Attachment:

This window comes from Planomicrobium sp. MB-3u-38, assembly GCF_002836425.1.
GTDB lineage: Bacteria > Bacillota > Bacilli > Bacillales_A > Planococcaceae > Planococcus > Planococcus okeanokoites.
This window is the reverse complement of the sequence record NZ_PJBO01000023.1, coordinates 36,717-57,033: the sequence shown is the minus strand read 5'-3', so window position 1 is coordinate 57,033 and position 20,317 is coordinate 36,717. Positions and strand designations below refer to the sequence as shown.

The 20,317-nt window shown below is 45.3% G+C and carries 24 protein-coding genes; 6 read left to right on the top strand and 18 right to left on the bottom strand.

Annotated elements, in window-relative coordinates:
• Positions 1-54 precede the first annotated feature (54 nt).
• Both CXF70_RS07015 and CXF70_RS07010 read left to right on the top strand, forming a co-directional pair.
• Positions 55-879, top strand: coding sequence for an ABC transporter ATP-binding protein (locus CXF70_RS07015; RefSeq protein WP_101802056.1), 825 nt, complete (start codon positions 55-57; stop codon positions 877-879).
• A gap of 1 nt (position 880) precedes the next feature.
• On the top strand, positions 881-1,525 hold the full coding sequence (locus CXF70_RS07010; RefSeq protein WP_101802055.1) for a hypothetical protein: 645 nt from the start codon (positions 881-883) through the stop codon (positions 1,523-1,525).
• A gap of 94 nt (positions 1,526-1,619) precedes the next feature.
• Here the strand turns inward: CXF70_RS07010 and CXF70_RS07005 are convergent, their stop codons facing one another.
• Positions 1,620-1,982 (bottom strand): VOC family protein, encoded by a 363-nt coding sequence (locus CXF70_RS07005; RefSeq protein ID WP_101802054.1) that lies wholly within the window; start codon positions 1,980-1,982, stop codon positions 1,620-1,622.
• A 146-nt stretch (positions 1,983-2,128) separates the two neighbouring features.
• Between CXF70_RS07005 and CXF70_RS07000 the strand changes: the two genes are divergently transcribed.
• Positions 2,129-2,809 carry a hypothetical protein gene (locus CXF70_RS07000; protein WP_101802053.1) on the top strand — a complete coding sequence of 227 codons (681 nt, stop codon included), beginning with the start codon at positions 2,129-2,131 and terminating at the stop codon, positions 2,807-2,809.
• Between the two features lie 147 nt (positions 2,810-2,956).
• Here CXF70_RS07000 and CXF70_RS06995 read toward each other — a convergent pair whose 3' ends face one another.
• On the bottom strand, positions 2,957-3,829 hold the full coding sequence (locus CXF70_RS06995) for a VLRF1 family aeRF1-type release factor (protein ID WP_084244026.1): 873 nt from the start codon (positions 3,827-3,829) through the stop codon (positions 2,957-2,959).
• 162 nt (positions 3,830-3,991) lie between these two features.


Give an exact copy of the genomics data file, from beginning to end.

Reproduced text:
This window comes from Planomicrobium sp. MB-3u-38, assembly GCF_002836425.1.
GTDB lineage: Bacteria > Bacillota > Bacilli > Bacillales_A > Planococcaceae > Planococcus > Planococcus okeanokoites.
This window is the reverse complement of the sequence record NZ_PJBO01000023.1, coordinates 36,717-57,033: the sequence shown is the minus strand read 5'-3', so window position 1 is coordinate 57,033 and position 20,317 is coordinate 36,717. Positions and strand designations below refer to the sequence as shown.

The 20,317-nt window shown below is 45.3% G+C and carries 24 protein-coding genes; 6 read left to right on the top strand and 18 right to left on the bottom strand.

Annotated elements, in window-relative coordinates:
• Positions 1-54 precede the first annotated feature (54 nt).
• Both CXF70_RS07015 and CXF70_RS07010 read left to right on the top strand, forming a co-directional pair.
• Positions 55-879, top strand: coding sequence for an ABC transporter ATP-binding protein (locus CXF70_RS07015; RefSeq protein WP_101802056.1), 825 nt, complete (start codon positions 55-57; stop codon positions 877-879).
• A gap of 1 nt (position 880) precedes the next feature.
• On the top strand, positions 881-1,525 hold the full coding sequence (locus CXF70_RS07010; RefSeq protein WP_101802055.1) for a hypothetical protein: 645 nt from the start codon (positions 881-883) through the stop codon (positions 1,523-1,525).
• A gap of 94 nt (positions 1,526-1,619) precedes the next feature.
• Here the strand turns inward: CXF70_RS07010 and CXF70_RS07005 are convergent, their stop codons facing one another.
• Positions 1,620-1,982 (bottom strand): VOC family protein, encoded by a 363-nt coding sequence (locus CXF70_RS07005; RefSeq protein ID WP_101802054.1) that lies wholly within the window; start codon positions 1,980-1,982, stop codon positions 1,620-1,622.
• A 146-nt stretch (positions 1,983-2,128) separates the two neighbouring features.
• Between CXF70_RS07005 and CXF70_RS07000 the strand changes: the two genes are divergently transcribed.
• Positions 2,129-2,809 carry a hypothetical protein gene (locus CXF70_RS07000; protein WP_101802053.1) on the top strand — a complete coding sequence of 227 codons (681 nt, stop codon included), beginning with the start codon at positions 2,129-2,131 and terminating at the stop codon, positions 2,807-2,809.
• Between the two features lie 147 nt (positions 2,810-2,956).
• Here CXF70_RS07000 and CXF70_RS06995 read toward each other — a convergent pair whose 3' ends face one another.
• On the bottom strand, positions 2,957-3,829 hold the full coding sequence (locus CXF70_RS06995) for a VLRF1 family aeRF1-type release factor (protein ID WP_084244026.1): 873 nt from the start codon (positions 3,827-3,829) through the stop codon (positions 2,957-2,959).
• 162 nt (positions 3,830-3,991) lie between these two features.